ConnDOT, MTA to Review Operations of Problem-Plagued Metro-North Bridge

An immediate operational review has been ordered to critique procedures and protocols regarding the Walk Bridge which has failed twice in less than two weeks, stranding thousands of commuters.

The Walk Bridge in Norwalk. GargEngineering.com
The Walk Bridge in Norwalk. GargEngineering.com
Less than 72 hours after the Walk Bridge along the Norwalk section of the Metro-North Railroad failed, crippling the Friday evening rush hour, Connecticut and Metropolitan Transportation Authority officials announced an operational review of procedures at the Walk Bridge in Norwalk in order to minimize the risk for failure in the future.  

Teams from both the MTA and Connecticut Department of Transportation (ConnDOT) will participate, with the goal of delivering their findings by mid-July, according to an announcement from Gov. Dannel Malloy, Department of Transportation (ConnDOT) Commissioner James Redeker, officials from Metro-North and its parent agency, the Metropolitan Transportation Authority. They all met at MTA headquarters in New York Monday afternoon.

Prior to Monday's meeting, U.S. Sen. Richard Blumenthal (D-CT) called for the Coast Guard to immediately and substantially restrict times that the Norwalk Walk Bridge is opened. Blumenthal made the request in a letter Monday to Admiral Paul F. Zukunft, Commandant of the U.S. Coast Guard. In 2013, the Walk Bridge opened 271 times, and failed 16 of those times, according to Blumenthal.

The Monday afternoon announcement comes less than 72 hours after the 118-year-old Walk Bridge failed to close on June 6, halting eastbound train service in South Norwalk and westbound service in East Norwalk. Thousands of commuters were stranded as Metro-North scrambled to round up buses to transport them.

The June 6 failure came in the shadow of a May 29 incident in which the bridge could not be locked into place during overnight testing, causing hours of travel woes for morning rush hour commuters.

While the procedural review is conducted, state and railroad officials are pursuing federal money to finance 75 percent of the $349 million cost to replace the bridge.

“There is no doubt that we are now seeing the effects of decades of neglect when it comes to investing in our infrastructure,” Malloy said. “Over the last three and a half years, we have changed course. In fact, the five-year capital plan is 165 percent of the 2010 plan.  The Walk Bridge is a great example of past priorities.  In 2008, plans for a new bridge were dropped and no additional investment was made.  Today, we are not only providing the funding to maintain it, we're also developing a plan to replace it.  While we clearly have much more work to do, I hope that residents know my administration is committed to making investments that were put off for far too long.”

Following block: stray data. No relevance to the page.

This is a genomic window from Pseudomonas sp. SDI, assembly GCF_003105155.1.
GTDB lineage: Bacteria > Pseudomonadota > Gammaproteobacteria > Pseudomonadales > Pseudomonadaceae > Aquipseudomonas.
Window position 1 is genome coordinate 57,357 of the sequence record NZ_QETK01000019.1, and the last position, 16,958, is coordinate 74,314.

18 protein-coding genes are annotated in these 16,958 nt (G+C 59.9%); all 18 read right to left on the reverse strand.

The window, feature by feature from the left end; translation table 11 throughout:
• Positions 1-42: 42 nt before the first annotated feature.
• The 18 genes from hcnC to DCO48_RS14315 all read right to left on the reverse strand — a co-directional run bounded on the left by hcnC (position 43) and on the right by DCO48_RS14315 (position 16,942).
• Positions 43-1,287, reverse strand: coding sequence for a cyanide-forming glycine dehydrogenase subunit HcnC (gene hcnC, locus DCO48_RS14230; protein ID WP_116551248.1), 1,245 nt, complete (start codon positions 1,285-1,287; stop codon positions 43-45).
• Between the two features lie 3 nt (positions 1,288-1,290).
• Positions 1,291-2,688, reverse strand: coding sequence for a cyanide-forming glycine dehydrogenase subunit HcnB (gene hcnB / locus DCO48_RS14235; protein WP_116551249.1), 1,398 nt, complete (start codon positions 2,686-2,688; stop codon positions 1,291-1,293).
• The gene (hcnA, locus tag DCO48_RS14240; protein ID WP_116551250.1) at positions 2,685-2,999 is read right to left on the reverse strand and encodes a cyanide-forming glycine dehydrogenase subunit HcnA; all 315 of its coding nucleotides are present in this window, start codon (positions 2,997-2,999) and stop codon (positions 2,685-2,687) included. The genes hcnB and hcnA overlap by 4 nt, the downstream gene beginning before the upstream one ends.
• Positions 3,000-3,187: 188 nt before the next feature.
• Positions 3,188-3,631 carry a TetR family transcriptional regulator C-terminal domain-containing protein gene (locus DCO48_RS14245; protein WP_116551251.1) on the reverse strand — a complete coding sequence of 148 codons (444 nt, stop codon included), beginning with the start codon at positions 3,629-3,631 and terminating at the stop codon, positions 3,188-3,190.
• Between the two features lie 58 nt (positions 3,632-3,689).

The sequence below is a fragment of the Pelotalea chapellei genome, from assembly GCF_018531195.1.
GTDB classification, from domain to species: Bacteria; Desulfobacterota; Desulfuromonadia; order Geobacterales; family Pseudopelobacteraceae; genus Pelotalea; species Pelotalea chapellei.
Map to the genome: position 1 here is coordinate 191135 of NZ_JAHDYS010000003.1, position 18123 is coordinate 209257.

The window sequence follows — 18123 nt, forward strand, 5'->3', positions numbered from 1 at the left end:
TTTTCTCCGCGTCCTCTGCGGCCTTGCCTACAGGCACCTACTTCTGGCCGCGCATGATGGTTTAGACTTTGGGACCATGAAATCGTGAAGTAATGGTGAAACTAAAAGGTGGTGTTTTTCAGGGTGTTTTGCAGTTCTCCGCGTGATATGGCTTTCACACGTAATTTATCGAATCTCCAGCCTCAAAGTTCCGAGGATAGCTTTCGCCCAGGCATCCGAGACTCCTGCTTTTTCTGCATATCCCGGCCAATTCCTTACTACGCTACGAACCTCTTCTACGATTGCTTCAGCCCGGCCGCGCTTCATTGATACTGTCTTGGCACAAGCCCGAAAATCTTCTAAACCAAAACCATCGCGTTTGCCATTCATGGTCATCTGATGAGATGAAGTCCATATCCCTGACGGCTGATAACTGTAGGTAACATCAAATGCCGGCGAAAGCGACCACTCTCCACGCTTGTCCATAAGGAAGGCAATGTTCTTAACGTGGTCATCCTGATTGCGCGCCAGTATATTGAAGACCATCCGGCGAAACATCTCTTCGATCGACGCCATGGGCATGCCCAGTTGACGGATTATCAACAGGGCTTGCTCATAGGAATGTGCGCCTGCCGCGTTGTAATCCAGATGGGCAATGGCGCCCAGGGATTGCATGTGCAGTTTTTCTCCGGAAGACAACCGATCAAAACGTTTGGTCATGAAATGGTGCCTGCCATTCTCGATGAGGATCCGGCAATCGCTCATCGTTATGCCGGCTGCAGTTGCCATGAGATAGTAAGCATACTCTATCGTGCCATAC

MTA Chairman Thomas Prendergast said his organization is supporting the state’s grant application filed in April for federal transportation funding for three commuter rail infrastructure projects on the New Haven Line, including $349 million in federal funding to replace the Walk Bridge.

“Every time this 118-year-old bridge fails to close properly, our customers suffer the consequences of decades of delay and neglect,” Prendergast said in a statement. “We are working closely with our partners in Connecticut to support their efforts to make temporary repairs to keep this bridge operating while they pursue federal funding to replace it with a modern bridge.”

And in a letter Monday to Acting Federal Transit Administration Administrator Therese W. McMillan, Connecticut's Congressional delegation called for expedited consideration of the state’s request for $349 million in federal funding to repair the bridge.

Besides calling for an operational review, Malloy also vowed to make additional resources available for temporary bridge repairs so it can remain operational in the short-term until funding for a replacement bridge can be secured.

“In the short term, every procedure, protocol and engineering solution must get the immediate attention of the most qualified team of experts to ensure reliable service for Connecticut commuters,” Malloy said. “But the long term aim is to find and fund a replacement, and I'm glad today to have the public support from the MTA on our application for federal funding.” 

Built in 1896, the Walk Bridge will be replaced with a more resilient “bascule” or vertical lift bridge that opens for marine traffic from one side with a counterweight system and will significantly enhance the safety and reliability of commuter and intercity passenger service along the Northeast corridor.

Arbie June 10, 2014 at 08:16 AM
The last paragraph makes no sense at all. A bascule bridge has counter weights, is hinged on one side, a vertical lift bridge does just that, it rises straight up like the RT 1 bridge in New Haven. Some history - Marine traffic has priority over land traffic, this is a long standing maritime law that dates back hundreds of years. The main reason why this bridge is taking so long to design a replacement is it is a major engineering design headache with the buildings so close on either side of the rail right of way. There is no room to build a temporary span next to the existing bridge. How do you get the people across when you build a new bridge in it's place?
Arbie June 10, 2014 at 09:24 AM
So...do you take buildings and property by eminent domain and the problem is solved? Do you build new train stations to transfer riders on buses across the river during construction ? Or do you keep doing what officials have done all along...hope the problem goes way in their lifetime? The river needs to remain open for vessel traffic, commuters need to travel. Who can solve this dilemma?


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